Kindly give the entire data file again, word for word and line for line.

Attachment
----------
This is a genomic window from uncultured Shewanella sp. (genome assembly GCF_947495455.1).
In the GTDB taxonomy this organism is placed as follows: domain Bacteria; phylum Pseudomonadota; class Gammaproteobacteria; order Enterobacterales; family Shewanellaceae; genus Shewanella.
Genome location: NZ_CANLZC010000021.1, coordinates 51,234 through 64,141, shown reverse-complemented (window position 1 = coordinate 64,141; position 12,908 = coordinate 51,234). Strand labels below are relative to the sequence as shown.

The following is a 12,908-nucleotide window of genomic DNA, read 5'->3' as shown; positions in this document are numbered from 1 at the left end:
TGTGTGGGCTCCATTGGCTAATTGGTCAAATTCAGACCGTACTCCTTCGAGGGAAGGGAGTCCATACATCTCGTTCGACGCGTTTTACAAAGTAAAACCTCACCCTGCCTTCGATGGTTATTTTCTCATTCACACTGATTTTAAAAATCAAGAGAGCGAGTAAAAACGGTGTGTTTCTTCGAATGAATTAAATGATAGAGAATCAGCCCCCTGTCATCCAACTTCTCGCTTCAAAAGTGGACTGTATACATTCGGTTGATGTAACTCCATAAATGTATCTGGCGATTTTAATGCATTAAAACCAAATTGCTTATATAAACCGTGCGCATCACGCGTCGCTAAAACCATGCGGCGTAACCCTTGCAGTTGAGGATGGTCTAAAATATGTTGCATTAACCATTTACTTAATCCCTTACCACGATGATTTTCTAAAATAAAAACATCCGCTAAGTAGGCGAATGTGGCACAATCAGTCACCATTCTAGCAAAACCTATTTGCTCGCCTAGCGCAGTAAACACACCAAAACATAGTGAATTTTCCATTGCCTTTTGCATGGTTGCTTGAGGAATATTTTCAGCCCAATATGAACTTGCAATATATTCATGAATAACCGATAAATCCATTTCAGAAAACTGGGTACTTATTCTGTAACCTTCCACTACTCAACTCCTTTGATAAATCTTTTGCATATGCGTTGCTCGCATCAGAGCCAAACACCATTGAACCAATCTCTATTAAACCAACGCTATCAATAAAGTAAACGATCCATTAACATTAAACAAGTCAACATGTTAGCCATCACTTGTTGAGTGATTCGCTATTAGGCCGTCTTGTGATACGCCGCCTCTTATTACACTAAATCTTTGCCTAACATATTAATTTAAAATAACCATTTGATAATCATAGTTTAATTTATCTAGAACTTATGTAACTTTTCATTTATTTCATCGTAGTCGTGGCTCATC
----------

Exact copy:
This is a genomic window from uncultured Shewanella sp. (genome assembly GCF_947495455.1).
In the GTDB taxonomy this organism is placed as follows: domain Bacteria; phylum Pseudomonadota; class Gammaproteobacteria; order Enterobacterales; family Shewanellaceae; genus Shewanella.
Genome location: NZ_CANLZC010000021.1, coordinates 51,234 through 64,141, shown reverse-complemented (window position 1 = coordinate 64,141; position 12,908 = coordinate 51,234). Strand labels below are relative to the sequence as shown.

The following is a 12,908-nucleotide window of genomic DNA, read 5'->3' as shown; positions in this document are numbered from 1 at the left end:
TGTGTGGGCTCCATTGGCTAATTGGTCAAATTCAGACCGTACTCCTTCGAGGGAAGGGAGTCCATACATCTCGTTCGACGCGTTTTACAAAGTAAAACCTCACCCTGCCTTCGATGGTTATTTTCTCATTCACACTGATTTTAAAAATCAAGAGAGCGAGTAAAAACGGTGTGTTTCTTCGAATGAATTAAATGATAGAGAATCAGCCCCCTGTCATCCAACTTCTCGCTTCAAAAGTGGACTGTATACATTCGGTTGATGTAACTCCATAAATGTATCTGGCGATTTTAATGCATTAAAACCAAATTGCTTATATAAACCGTGCGCATCACGCGTCGCTAAAACCATGCGGCGTAACCCTTGCAGTTGAGGATGGTCTAAAATATGTTGCATTAACCATTTACTTAATCCCTTACCACGATGATTTTCTAAAATAAAAACATCCGCTAAGTAGGCGAATGTGGCACAATCAGTCACCATTCTAGCAAAACCTATTTGCTCGCCTAGCGCAGTAAACACACCAAAACATAGTGAATTTTCCATTGCCTTTTGCATGGTTGCTTGAGGAATATTTTCAGCCCAATATGAACTTGCAATATATTCATGAATAACCGATAAATCCATTTCAGAAAACTGGGTACTTATTCTGTAACCTTCCACTACTCAACTCCTTTGATAAATCTTTTGCATATGCGTTGCTCGCATCAGAGCCAAACACCATTGAACCAATCTCTATTAAACCAACGCTATCAATAAAGTAAACGATCCATTAACATTAAACAAGTCAACATGTTAGCCATCACTTGTTGAGTGATTCGCTATTAGGCCGTCTTGTGATACGCCGCCTCTTATTACACTAAATCTTTGCCTAACATATTAATTTAAAATAACCATTTGATAATCATAGTTTAATTTATCTAGAACTTATGTAACTTTTCATTTATTTCATCGTAGTCGTGGCTCATC